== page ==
Prince William County’s Finance Department is predicting that local tax revenue generated by a new data center corridor proposed near the Manassas National Battlefield Park will be substantially less than its proponents projected.
Prince William County Deputy Finance Director Tim Leclerc, in a letter to county officials, estimated the proposed “PW Digital Gateway” would eventually generate about $400.5 million in local tax revenue annually under current tax rates — not the $700 million the project’s applicants estimate.
Under Leclerc’s analysis, local tax revenue would also grow slowly, rising from about $9.8 million during its first year of operation, to $204 million in 10 years’ time, and then to about $336.8 million in year 15.
But he said there are numerous variables. For instance, if the county increased its computer and peripheral tax from the current $1.50 per $100 in assessed valuation to $3.70, the local tax rate charged for other personal property, such as automobiles, annual tax revenue from the data center corridor could eventually reach $654.1 million. But he also said if the maximum build-out occurs, the finance department would have to add a minimum of 11 staffers for appraisals, audits and inspections.
Leclerc’s calculations cast a shadow on the sunny predictions of the PW Digital Gateway’s proponents, who are touting their plan as a way to generate significant new commercial tax revenues to pay for schools and public services — and to reduce residents’ real estate tax bills. During a public meeting about the county’s data center overlay district last week, some supporters of the PW Digital Gateway seemed to think that the project’s tax revenue would reach $700 million during the first year.
Battlefield, other county agencies raise concerns
The comments from the finance office were among several submitted in the past month to be considered by county officials as they wrestle with whether to approve the new data center corridor. Prince William County’s planning staff solicited comments on the PW Digital Gateway comprehensive plan amendment from 22 agencies and received input from 16, including at least two that were unsolicited.
Of the respondents, at least half – including the Manassas National Battlefield Park, the county’s Watershed Management Branch and the Virginia Department of Forestry – expressed opposition to all or part of the PW Digital Gateway application. Others, like those from the county’s departments of finance and transportation, questioned assertions made by the applicants, a coalition of landowners along Pageland Lane who would like to sell their collective 2,133 acres to data center developers.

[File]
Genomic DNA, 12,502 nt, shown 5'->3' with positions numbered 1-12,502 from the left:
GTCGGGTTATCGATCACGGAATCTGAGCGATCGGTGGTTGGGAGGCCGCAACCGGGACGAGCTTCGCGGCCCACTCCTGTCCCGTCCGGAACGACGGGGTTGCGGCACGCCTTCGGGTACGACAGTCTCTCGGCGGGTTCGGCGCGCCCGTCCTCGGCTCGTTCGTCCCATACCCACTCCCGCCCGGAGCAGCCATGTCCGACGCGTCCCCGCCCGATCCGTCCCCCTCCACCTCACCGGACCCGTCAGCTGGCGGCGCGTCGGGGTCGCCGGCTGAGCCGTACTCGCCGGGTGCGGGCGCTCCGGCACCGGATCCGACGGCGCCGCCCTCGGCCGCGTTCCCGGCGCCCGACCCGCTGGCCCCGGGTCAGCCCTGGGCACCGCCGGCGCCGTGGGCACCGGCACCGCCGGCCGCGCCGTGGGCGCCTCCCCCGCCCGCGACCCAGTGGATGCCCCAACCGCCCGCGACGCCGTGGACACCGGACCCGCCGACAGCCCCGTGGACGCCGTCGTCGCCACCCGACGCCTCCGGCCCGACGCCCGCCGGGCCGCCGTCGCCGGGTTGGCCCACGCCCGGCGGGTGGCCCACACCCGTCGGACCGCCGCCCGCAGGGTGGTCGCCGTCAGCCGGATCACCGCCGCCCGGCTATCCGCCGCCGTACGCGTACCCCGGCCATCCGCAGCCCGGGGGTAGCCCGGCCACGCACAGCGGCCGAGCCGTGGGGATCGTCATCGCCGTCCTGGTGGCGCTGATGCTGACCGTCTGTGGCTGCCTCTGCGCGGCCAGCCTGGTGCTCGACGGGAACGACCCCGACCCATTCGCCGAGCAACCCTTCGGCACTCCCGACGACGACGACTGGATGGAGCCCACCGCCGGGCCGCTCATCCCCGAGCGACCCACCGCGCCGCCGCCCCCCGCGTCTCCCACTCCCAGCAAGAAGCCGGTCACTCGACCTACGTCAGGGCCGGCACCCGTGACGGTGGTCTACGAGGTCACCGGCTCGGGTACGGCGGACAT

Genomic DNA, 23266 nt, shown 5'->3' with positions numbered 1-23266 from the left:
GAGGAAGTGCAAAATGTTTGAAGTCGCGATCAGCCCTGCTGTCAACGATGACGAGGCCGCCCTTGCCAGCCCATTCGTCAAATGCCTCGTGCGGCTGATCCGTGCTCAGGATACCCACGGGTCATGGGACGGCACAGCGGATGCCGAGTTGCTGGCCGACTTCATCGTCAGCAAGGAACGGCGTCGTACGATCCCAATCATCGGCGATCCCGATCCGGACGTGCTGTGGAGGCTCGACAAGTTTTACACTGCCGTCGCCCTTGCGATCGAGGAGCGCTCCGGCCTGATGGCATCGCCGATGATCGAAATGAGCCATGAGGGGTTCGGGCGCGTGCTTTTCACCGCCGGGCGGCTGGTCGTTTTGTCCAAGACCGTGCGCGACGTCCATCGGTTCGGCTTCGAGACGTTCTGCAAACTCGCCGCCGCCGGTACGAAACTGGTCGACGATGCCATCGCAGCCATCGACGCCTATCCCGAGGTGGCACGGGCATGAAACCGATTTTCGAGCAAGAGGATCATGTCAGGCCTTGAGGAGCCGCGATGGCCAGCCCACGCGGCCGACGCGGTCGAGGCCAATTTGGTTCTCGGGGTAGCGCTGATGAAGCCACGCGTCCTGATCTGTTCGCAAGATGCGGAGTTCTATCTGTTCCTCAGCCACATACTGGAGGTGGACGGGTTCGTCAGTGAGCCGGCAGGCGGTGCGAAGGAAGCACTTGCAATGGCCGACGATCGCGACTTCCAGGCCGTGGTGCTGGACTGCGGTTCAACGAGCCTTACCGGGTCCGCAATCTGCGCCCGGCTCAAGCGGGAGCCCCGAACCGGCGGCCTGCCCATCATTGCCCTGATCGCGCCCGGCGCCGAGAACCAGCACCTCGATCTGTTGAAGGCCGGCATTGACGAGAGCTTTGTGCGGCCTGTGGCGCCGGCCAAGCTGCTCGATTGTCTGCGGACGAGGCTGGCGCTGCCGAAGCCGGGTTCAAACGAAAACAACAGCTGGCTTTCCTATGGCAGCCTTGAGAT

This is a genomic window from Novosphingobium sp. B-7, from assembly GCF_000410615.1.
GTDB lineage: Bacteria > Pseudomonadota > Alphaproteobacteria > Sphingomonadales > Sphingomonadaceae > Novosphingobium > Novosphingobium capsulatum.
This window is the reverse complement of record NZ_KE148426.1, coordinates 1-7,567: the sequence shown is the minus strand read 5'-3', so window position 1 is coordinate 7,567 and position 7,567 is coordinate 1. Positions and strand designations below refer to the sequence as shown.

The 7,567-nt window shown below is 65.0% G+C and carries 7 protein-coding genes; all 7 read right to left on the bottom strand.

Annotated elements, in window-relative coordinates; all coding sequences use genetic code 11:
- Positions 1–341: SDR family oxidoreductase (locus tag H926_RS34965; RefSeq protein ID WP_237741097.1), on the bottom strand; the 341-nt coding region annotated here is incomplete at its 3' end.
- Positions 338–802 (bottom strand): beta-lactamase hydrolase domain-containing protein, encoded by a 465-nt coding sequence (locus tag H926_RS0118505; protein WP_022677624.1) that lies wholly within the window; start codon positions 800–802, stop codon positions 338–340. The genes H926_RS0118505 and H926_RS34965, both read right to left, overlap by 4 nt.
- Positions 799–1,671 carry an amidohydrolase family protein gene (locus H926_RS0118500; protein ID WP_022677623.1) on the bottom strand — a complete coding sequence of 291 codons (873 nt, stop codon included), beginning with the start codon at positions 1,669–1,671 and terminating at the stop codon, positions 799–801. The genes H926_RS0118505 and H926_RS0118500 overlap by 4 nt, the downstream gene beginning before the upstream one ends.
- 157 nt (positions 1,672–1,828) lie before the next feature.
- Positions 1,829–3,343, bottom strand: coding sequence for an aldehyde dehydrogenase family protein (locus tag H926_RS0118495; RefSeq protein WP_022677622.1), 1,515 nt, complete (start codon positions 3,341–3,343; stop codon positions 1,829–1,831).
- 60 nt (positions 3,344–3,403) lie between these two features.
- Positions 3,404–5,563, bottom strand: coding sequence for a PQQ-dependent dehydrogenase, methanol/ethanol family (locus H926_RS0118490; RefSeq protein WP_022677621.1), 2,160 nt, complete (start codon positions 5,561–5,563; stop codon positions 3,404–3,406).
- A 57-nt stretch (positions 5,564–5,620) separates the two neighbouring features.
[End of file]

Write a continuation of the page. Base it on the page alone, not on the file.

On the positive side, the Prince William Service Authority said it could add water and sewer lines to the area, though doing so would require more studies. The PWSA did note that a planned upgrade to the Heritage Hunt sewage pumping station did not include plans for this new data corridor. The Prince William Fire Marshal, meanwhile, said the development would not burden its operations.
Among those voicing strong concerns were County Archeologist Justin Patton. He takes issue with the applicants’ argument that transmission power lines along Pageland Lane have degraded the area’s rural quality, paving the way for a data center corridor. Patton states that if the land is replanned for data centers, the effect would be much worse, as data centers present a “high potential to adversely affect cultural resources” of the rural landscape while impacting the views west from the battlefield.
In a later letter, Patton, on behalf of the county Historical Commission, recommends splitting the parcel into south and north sections and keeping the southern portion as-is, or designating it for parks and open space. Data centers should be built only in the northern section and only after a survey of historical sites is done there. Also data centers should not be visible from the battlefield, Patton writes.
Following its strong initial response to the proposal, the Manassas National Battlefield Park sent a second letter Feb. 18 after the PW Digital Gateway applicants responded to the park’s initial opposition.
Acting Park Superintendent Raquel Montez reaffirmed the battlefield’s opposition to the digital gateway, citing “its high potential to have adverse effects on the historic and natural resources within the park’s lands and surrounding areas.” She added: “The threats posed by this submission would do irreversible harm and negatively impact the park’s vast contributions to the community.”
The applicants had replied that they would “make a priority” the creation of protected open space, restoration of resource areas, perimeter buffering of floodplains and more. But on Feb. 16, Forestland Conservation Coordinator Sarah Parmelee commented again, saying that making these things “a priority” was a squishy promise. She asked that the applicants guarantee how much acreage would be forested, the width of wooded buffers and the amount of land to be placed in easements.
They county’s transportation department found fault with several parts of the proposal, but mainly with the widening of Pageland Lane to four lanes.
It said the county does not have the funds to widen roads that right-of-way would have to be purchased to widen the road, and that “it is unlikely that these improvements could be in place within the next 10 years.”